Kinder Institute: Who’s Responsible for Constitutional Rights

Treaty of Paris, Benjamin West

Kinder Institute: “Who’s Responsible for Constitutional Rights”


The Kinder Institute at the University of Missouri, a JMC partner program, will be hosting a virtual colloquium with JMC fellow Christina Bambrick on “Who’s Responsible for Constitutional Rights.” Professor Bambrick will examine cases from U.S. and South African courts in presenting her research on the tradeoffs and politics involved when constitutional rights are applied horizontally to create obligations of private actors:

“The choice to recognize a right comes with tradeoffs. A right to privacy might run up against national security, for example, or equality might run up against religious liberty. In much the same way, we may consider the tradeoffs involved when rights are applied “horizontally” to create obligations of private actors. What do constitutional framers and jurists stand to gain (for themselves or the polity) in holding private actors accountable for rights? Moreover, what might they lose in introducing new obligations to these traditionally-insulated spaces? This talk considers the tradeoffs of introducing horizontal rights in cases ranging from the United States to South Africa. The point of this exercise is not to be cynical or positivistic in accounting for rights protections, but rather to recognize that such constitutional choices result from diverse considerations and inputs specific to the place. The tradeoffs that may come in applying rights horizontally seem particularly steep, moreover, insofar as they implicate pre-political entities in constitutional projects. Focusing on horizontal rights thus offers a salient window into understanding the politics behind constitution-making and rights protections. Ultimately, a kind of Burkean lesson emerges, that rights relationships are not ready-made, but proceed from the particular debates, aspirations, and discourses of a place. While certain crucial rights may indeed be self-evident, in Jefferson’s perennial words, particular applications of rights are not devoid of choices and, therefore, of politics.”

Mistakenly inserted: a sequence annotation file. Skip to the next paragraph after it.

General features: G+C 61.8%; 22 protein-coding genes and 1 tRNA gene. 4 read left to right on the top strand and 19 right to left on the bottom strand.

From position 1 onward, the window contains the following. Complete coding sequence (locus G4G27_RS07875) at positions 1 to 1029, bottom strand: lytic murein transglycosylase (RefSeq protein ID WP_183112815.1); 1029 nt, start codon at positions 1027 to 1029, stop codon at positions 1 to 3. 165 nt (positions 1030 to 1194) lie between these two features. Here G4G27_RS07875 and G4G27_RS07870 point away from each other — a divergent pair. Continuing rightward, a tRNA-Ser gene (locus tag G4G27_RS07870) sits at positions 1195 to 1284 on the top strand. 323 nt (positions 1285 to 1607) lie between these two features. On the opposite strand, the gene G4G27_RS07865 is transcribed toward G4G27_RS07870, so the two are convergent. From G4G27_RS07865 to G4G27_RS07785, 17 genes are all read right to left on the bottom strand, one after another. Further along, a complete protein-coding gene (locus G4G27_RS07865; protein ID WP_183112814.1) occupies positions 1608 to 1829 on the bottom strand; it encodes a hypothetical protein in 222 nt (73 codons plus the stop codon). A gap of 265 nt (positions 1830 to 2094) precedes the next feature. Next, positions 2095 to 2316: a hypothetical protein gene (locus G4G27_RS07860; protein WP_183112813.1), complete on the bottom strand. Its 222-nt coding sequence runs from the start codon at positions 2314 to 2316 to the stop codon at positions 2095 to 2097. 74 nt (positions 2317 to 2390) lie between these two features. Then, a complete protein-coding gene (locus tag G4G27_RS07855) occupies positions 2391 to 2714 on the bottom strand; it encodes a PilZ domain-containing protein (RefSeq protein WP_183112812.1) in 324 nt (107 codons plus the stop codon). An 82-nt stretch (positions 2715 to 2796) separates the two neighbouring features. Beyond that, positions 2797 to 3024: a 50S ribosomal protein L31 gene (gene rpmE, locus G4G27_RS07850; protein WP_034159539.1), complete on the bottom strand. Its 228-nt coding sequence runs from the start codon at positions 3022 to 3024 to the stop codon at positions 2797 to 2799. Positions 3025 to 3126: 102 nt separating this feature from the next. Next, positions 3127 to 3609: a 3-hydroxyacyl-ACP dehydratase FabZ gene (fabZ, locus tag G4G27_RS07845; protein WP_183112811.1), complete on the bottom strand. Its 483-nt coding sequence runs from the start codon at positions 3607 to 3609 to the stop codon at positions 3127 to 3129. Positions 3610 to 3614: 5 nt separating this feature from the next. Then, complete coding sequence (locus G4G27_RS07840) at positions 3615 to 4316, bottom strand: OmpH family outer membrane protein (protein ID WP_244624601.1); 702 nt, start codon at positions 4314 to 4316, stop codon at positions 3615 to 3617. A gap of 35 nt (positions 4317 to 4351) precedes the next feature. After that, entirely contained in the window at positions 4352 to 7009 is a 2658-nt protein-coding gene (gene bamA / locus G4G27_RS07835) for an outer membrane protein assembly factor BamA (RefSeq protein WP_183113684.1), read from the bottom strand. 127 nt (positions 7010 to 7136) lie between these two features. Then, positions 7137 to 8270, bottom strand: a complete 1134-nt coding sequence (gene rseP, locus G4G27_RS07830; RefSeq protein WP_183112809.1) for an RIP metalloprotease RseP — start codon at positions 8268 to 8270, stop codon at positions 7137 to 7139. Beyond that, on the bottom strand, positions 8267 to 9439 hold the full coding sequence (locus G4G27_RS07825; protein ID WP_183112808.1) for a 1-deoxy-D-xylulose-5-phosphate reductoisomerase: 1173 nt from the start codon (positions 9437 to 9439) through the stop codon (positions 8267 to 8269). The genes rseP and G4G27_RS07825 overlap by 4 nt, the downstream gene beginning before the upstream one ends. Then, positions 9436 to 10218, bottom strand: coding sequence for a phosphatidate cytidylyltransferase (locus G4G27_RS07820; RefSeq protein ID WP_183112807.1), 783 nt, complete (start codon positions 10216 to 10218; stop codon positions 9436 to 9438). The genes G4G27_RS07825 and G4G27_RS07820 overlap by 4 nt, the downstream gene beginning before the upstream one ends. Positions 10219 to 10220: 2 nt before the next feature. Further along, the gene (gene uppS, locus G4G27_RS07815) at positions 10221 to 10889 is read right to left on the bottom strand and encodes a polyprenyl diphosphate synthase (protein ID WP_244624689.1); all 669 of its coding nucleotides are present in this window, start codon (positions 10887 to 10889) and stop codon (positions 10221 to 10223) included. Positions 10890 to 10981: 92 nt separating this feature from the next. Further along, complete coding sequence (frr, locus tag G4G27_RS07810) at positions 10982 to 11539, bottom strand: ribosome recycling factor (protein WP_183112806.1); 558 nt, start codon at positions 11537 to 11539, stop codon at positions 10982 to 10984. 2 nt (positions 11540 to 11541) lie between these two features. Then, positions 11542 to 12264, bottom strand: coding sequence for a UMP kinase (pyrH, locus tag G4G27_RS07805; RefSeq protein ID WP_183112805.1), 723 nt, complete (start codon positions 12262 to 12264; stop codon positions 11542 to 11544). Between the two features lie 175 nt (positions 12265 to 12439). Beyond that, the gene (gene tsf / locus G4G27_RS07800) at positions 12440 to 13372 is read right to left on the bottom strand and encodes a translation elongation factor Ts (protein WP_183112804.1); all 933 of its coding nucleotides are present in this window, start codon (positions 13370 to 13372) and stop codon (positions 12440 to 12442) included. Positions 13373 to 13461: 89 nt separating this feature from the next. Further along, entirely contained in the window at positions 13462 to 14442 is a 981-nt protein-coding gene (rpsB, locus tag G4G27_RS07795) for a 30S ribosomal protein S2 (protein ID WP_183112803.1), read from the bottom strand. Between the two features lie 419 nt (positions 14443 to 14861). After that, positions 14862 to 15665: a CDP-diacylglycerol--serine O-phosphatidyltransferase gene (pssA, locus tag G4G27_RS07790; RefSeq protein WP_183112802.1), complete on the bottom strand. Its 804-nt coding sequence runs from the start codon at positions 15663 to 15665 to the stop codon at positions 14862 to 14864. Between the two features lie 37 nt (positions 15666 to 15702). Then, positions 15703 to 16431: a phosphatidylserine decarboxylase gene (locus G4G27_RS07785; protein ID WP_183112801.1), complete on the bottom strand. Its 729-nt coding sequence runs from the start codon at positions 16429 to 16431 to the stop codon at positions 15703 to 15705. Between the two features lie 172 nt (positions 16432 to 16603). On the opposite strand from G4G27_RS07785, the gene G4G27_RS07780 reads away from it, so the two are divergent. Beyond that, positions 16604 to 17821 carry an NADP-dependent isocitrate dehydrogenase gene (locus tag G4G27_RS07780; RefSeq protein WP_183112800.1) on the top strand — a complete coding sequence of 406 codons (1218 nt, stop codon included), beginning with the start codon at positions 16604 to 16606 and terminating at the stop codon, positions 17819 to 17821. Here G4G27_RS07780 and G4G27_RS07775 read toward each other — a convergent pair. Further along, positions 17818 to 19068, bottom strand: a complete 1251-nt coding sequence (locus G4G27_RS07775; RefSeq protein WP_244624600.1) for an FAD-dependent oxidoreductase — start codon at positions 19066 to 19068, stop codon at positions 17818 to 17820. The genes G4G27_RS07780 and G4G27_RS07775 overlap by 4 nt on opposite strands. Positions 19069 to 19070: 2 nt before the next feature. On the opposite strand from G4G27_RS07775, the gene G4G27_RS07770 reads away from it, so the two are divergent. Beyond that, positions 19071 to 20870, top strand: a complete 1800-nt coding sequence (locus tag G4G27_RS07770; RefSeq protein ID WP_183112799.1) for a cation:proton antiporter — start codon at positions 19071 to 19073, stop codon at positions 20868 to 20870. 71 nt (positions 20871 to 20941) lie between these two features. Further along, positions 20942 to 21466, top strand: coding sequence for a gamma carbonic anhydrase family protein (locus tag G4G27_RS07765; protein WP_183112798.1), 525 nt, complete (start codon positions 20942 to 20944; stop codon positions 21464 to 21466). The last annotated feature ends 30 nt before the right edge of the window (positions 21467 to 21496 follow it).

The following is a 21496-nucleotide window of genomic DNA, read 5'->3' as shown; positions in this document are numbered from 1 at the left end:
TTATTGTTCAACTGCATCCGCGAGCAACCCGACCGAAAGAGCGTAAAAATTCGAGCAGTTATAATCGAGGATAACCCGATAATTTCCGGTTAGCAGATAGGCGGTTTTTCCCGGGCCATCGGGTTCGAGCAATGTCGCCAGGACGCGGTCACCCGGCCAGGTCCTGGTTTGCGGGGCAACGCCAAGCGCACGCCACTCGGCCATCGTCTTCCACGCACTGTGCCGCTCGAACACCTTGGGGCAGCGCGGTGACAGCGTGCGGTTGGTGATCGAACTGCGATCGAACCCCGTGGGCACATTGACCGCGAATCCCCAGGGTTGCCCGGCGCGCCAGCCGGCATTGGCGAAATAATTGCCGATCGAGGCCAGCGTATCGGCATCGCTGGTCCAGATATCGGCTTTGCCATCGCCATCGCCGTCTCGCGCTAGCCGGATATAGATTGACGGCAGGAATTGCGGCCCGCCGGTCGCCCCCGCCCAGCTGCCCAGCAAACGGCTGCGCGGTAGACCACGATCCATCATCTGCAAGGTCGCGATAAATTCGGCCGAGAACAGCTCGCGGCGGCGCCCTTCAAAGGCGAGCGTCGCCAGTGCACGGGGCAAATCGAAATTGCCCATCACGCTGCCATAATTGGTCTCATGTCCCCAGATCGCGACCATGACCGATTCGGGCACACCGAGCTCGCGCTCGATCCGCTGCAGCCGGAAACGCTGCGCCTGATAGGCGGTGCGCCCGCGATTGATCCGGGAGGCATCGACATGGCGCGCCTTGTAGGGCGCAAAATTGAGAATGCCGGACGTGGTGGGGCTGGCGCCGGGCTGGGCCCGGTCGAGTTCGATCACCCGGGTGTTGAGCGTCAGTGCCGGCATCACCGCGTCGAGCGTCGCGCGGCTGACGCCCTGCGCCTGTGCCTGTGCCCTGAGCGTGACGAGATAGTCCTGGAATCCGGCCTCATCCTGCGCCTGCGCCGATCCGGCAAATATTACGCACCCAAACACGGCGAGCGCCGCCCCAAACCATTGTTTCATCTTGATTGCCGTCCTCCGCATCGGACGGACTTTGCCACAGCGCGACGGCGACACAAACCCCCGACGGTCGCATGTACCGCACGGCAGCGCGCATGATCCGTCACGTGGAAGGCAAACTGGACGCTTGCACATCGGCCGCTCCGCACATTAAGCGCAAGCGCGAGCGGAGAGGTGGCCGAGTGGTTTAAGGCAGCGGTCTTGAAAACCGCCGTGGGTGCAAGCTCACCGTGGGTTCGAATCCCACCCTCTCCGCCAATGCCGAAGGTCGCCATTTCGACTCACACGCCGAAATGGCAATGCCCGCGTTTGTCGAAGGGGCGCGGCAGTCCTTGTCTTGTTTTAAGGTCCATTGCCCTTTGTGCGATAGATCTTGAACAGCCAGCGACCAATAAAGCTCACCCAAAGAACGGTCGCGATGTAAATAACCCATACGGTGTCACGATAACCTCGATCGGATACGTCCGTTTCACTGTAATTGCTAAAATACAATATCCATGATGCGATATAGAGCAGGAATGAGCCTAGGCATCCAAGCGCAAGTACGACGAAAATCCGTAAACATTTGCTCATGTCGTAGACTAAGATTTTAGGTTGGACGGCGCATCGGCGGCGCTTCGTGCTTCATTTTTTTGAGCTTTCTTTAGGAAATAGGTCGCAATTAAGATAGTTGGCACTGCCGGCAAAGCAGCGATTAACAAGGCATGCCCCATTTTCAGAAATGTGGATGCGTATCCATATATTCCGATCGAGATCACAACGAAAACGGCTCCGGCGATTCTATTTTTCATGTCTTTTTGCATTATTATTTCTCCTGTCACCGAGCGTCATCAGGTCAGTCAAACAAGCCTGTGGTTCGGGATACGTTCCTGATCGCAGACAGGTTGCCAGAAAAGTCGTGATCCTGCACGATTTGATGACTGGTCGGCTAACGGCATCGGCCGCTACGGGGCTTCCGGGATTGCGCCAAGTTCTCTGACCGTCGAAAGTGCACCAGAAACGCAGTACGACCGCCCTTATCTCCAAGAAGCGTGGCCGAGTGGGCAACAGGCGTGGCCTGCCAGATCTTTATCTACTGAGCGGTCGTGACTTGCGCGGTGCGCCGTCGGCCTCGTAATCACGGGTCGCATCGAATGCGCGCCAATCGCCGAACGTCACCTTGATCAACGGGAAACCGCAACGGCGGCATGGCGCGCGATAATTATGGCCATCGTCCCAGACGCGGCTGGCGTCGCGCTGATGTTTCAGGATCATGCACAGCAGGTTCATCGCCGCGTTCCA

Friday, November 13, 2020
A virtual event through Zoom

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Christina Bambrick is an Assistant Professor of Political Science at the University of Notre Dame. Her research and teaching interests range from American and comparative constitutionalism to republican theory and the history of political thought. Her publications include the articles, “Horizontal Rights: A Republican Vein in Liberal Constitutionalism,” in Polity in 2020, and “‘Neither Precisely National Nor Precisely Federal’: Governmental and Administrative Authority in Tocqueville’s Democracy in America,” in Publius: The Journal of Federalism in 2018. She is currently writing a book manuscript on the horizontal application of rights to non-state actors in comparative context. Before coming to Notre Dame, Professor Bambrick taught at Clemson University. She received her doctorate in Government from the University of Texas at Austin where she was recognized for Excellence in Teaching by the College of Liberal Arts.

Professor Bambrick is a JMC fellow.

Learn more about Christina Bambrick >>



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